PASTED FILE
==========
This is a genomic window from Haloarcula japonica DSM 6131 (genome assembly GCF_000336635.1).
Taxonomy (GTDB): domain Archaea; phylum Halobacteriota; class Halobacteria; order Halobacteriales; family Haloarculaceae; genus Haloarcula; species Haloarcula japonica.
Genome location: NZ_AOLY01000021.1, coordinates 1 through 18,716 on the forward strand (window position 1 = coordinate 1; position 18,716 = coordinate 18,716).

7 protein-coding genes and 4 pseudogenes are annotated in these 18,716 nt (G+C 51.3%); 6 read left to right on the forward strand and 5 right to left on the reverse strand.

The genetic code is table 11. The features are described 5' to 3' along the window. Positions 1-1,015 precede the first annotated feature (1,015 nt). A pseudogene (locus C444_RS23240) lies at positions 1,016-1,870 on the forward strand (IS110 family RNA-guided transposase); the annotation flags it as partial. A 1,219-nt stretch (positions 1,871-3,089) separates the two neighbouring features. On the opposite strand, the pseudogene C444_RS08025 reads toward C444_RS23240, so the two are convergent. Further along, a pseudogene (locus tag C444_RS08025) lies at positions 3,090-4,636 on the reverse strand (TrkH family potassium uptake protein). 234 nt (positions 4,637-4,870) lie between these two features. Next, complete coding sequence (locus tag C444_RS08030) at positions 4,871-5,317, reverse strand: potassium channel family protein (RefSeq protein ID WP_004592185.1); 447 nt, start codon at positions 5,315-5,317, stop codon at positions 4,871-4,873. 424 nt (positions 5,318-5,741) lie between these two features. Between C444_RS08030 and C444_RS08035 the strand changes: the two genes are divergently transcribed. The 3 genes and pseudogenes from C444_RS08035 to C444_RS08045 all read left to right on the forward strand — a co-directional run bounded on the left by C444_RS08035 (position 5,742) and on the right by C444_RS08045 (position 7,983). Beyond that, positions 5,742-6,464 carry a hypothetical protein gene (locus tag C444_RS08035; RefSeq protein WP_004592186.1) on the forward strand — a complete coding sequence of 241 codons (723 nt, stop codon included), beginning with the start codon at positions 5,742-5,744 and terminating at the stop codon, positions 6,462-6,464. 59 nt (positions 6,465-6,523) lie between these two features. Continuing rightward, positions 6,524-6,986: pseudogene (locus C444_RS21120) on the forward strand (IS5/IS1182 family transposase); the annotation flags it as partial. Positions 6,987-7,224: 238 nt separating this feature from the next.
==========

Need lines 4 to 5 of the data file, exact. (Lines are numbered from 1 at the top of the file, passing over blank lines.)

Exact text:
7 protein-coding genes and 4 pseudogenes are annotated in these 18,716 nt (G+C 51.3%); 6 read left to right on the forward strand and 5 right to left on the reverse strand.

The genetic code is table 11. The features are described 5' to 3' along the window. Positions 1-1,015 precede the first annotated feature (1,015 nt). A pseudogene (locus C444_RS23240) lies at positions 1,016-1,870 on the forward strand (IS110 family RNA-guided transposase); the annotation flags it as partial. A 1,219-nt stretch (positions 1,871-3,089) separates the two neighbouring features. On the opposite strand, the pseudogene C444_RS08025 reads toward C444_RS23240, so the two are convergent. Further along, a pseudogene (locus tag C444_RS08025) lies at positions 3,090-4,636 on the reverse strand (TrkH family potassium uptake protein). 234 nt (positions 4,637-4,870) lie between these two features. Next, complete coding sequence (locus tag C444_RS08030) at positions 4,871-5,317, reverse strand: potassium channel family protein (RefSeq protein ID WP_004592185.1); 447 nt, start codon at positions 5,315-5,317, stop codon at positions 4,871-4,873. 424 nt (positions 5,318-5,741) lie between these two features. Between C444_RS08030 and C444_RS08035 the strand changes: the two genes are divergently transcribed. The 3 genes and pseudogenes from C444_RS08035 to C444_RS08045 all read left to right on the forward strand — a co-directional run bounded on the left by C444_RS08035 (position 5,742) and on the right by C444_RS08045 (position 7,983). Beyond that, positions 5,742-6,464 carry a hypothetical protein gene (locus tag C444_RS08035; RefSeq protein WP_004592186.1) on the forward strand — a complete coding sequence of 241 codons (723 nt, stop codon included), beginning with the start codon at positions 5,742-5,744 and terminating at the stop codon, positions 6,462-6,464. 59 nt (positions 6,465-6,523) lie between these two features. Continuing rightward, positions 6,524-6,986: pseudogene (locus C444_RS21120) on the forward strand (IS5/IS1182 family transposase); the annotation flags it as partial. Positions 6,987-7,224: 238 nt separating this feature from the next.